Fitness and Weight Training for Military Recruits

Military recruits at boot camp.
Military recruits at boot camp. Scott Olson/Getty Images
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When joining any one of the military forces you usually need to pass a relatively elementary medical and fitness evaluation. This varies by country and service. Once joined up and in recruit training, fitness enhancement is one of the main goals. Calisthenics, running, marching, walking, crawling, and lifting odd objects will be the order of the day for the 2 months or so of recruit training.

Weight Training for Military Recruits

This is where many new recruits make it harder for themselves than is necessary. Why not get fit before basic recruit training commences? Here's how to do it.

Getting Ready

Unlike the more demanding fitness requirements of the special forces, good general fitness and strength can easily be achieved in around three months leading up to induction. Functional fitness for basic recruits requires physical strength and endurance at a moderate level in order to deal with day-to-day physical activity instruction with some degree of competence.

This article provides an overview of the physical fitness and training requirements and standards that you should target in order to be ready for recruit training.

However, you should request information from the units themselves to avail yourself of the most relevant fitness requirements for your application. This article can only be a summary of broad principles and practices.

Fitness Standards

Below is a range of fitness standards for men that should prepare you for the challenges you will face in recruit training. The strategy is to be fit enough so that you don't struggle with the physical challenges. Save your energy for the psychological and mental challenges.

Women's standards will be somewhat lower, especially in regards to the strength standards, but all-around fitness for women is still important considering the additional roles women take on in modern armies.

As well as getting fit with general strength and conditioning, you need to get used to walking long distances with a heavy pack on your back. There's no substitute for this type of training.

Target these aerobic/endurance standards:

  • Beep, multi-stage, or shuttle test. Level 12
  • Run 2 mile, 3.2 kilometers: 14.00 minutes
  • Run 3 mile, 4.8 kilometers: 22 minutes
  • Run 6 miles, 9.6 kilometers: 46 minutes
  • Walk 10 miles, 16 kilometers, with a 45-pound, 20-kilogram pack in 3 hours

Aim for these strength and endurance standards:

  • Pull-ups (to proper hang and chin standard): 6
  • Pushups, full-body: 50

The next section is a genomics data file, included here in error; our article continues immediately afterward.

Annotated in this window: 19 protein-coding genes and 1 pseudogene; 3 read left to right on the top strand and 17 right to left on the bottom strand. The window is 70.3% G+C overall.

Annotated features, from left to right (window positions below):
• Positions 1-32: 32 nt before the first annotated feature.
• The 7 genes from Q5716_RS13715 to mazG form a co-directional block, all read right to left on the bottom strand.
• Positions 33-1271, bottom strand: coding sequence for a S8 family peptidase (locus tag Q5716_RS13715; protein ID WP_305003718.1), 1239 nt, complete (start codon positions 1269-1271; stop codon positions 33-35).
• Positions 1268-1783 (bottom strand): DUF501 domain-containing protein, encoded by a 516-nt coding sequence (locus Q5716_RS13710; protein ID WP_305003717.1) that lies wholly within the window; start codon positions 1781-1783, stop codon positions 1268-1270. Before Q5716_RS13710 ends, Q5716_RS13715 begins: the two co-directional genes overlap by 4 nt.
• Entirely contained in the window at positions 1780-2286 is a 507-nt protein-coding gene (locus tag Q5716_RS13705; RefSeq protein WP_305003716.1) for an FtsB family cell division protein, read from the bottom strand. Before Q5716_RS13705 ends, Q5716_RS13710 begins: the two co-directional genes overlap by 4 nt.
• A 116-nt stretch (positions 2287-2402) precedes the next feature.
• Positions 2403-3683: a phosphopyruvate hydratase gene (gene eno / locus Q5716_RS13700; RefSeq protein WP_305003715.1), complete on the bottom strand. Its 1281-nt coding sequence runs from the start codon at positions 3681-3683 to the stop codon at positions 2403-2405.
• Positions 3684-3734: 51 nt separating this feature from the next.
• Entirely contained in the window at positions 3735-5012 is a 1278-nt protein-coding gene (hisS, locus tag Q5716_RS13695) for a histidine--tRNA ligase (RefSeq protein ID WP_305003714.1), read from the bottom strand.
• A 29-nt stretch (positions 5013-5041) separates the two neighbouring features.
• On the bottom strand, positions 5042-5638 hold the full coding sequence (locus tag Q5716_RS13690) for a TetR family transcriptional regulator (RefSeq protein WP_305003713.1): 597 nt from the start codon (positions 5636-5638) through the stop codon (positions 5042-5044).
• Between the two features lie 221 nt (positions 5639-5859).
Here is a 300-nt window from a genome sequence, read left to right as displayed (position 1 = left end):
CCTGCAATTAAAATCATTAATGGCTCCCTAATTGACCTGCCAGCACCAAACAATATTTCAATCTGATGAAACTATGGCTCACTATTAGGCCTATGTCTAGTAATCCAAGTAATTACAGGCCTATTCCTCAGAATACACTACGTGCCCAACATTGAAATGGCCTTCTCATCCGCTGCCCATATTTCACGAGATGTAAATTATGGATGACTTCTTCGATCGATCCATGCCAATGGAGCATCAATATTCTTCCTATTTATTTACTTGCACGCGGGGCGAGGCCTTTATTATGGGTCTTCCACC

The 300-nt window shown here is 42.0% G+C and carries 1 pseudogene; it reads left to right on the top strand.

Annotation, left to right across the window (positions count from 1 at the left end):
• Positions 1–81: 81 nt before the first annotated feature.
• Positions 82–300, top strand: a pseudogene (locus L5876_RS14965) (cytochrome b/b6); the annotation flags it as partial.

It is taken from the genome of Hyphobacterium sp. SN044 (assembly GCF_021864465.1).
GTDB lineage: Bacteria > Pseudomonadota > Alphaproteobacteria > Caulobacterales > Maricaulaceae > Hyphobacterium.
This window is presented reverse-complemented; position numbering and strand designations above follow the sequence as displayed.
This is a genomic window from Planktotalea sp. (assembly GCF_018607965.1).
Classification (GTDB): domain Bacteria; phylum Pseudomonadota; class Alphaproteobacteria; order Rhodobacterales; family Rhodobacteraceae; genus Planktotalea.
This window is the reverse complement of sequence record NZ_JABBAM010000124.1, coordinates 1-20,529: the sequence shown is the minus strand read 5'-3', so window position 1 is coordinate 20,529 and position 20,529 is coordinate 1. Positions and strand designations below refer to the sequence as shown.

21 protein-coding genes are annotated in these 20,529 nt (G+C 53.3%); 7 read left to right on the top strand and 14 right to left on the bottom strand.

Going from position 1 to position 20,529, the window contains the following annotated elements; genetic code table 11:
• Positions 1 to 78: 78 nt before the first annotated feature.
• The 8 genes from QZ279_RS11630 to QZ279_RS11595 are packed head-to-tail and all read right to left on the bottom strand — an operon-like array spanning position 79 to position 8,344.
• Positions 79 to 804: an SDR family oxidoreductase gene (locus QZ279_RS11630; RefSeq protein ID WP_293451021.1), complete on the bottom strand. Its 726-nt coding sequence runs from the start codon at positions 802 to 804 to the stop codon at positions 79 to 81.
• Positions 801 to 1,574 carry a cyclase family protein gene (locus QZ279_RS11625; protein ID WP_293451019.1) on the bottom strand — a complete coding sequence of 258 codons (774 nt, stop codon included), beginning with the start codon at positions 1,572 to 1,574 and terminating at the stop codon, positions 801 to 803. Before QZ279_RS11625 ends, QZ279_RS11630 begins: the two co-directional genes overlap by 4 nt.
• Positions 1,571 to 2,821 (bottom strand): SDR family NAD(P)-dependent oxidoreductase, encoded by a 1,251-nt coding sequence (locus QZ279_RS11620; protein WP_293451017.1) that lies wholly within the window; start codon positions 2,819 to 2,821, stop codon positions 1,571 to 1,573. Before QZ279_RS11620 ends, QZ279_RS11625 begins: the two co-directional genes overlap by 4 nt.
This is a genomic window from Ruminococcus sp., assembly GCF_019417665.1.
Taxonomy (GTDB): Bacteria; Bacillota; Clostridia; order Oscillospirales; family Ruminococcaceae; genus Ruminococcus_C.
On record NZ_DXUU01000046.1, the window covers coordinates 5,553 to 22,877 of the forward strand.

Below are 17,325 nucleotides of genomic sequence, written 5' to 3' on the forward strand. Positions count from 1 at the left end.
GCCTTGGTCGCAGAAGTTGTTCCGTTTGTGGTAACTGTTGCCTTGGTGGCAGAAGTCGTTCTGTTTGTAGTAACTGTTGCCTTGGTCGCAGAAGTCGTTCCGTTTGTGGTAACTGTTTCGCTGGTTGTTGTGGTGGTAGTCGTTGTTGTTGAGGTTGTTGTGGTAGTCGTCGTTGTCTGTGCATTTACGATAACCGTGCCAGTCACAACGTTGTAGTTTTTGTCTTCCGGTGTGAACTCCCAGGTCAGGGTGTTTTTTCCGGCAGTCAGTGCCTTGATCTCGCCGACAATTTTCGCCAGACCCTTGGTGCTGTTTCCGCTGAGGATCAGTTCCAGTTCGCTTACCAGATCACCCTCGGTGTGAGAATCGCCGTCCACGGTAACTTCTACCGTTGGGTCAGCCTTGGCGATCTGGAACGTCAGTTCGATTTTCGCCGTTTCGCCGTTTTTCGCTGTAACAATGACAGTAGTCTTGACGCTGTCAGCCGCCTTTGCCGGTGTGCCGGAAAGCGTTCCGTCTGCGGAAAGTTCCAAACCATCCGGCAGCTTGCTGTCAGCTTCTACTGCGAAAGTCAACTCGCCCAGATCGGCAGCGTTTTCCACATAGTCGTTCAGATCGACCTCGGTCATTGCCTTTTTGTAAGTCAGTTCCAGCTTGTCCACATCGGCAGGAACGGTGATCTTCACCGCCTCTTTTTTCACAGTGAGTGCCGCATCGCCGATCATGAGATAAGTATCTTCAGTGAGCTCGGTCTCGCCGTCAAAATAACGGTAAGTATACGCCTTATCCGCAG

• Situps, standard military: 60

If you reach the fitness standards above, you should have excellent upper and lower body strength and endurance, and aerobic fitness. You should not have too many problems with the raw physical fitness aspects of recruit training. Adding swimming competence to your list of accomplishments is always useful. Aim for 800 meters.

Strengthening Exercises

Distributing your training between endurance activities and strength training will be a challenge because each type has a tendency to develop specialized physiology and biochemistry. You will need to make the best compromises possible to be proficient in both. Too much bulk and under-developed aerobic capacity will slow you for demanding endurance activities like long pack marches.

However, too little upper-body muscle and strength will limit your ability to cope with rope work, swimming, and general upper-body strength work, including hauling heavy packs and equipment.​

Lower Body

Running, especially hill running and fast intervals, will give you good leg strength. You can supplement this with a regular squat and deadlift workout, which will develop core and lower-back strength, too.

Upper Body

You need to develop the back muscles, especially the lats (latissimus), the shoulder (deltoid) muscles, and the traps (trapezius) across the top of the shoulders (to haul that pack). Naturally, you cannot ignore the large arm muscles—the biceps and triceps at the front and back of the upper arms.

Below is a list of weight training exercises to build the upper body and to help you do copious quantities of push-ups and pull-ups. You will also do many, many standard push-ups, sit-ups, and pull-ups in a single session of multiple sets.

  • Barbell bench press
  • Barbell or dumbbell bent-over row
  • Barbell hang clean or power clean
  • Barbell military press (overhead)
  • Bicep curls
  • Cable row machine
  • Lat pulldown machine
  • Pull-ups - overhand and underhand grip
  • Tricep cable pushdowns or overhead extensions or dips

The main message here is to ensure you are in good physical condition before you tackle recruit training. A 3 to 4-month training program should be sufficient to produce excellent entry-level fitness. If you're overweight and just getting started with exercise, 6 months may be more appropriate.

7 Sources
Verywell Fit uses only high-quality sources, including peer-reviewed studies, to support the facts within our articles. Read our editorial process to learn more about how we fact-check and keep our content accurate, reliable, and trustworthy.
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By Paul Rogers
Paul Rogers is a personal trainer with experience in a wide range of sports, including track, triathlon, marathon, hockey, tennis, and baseball.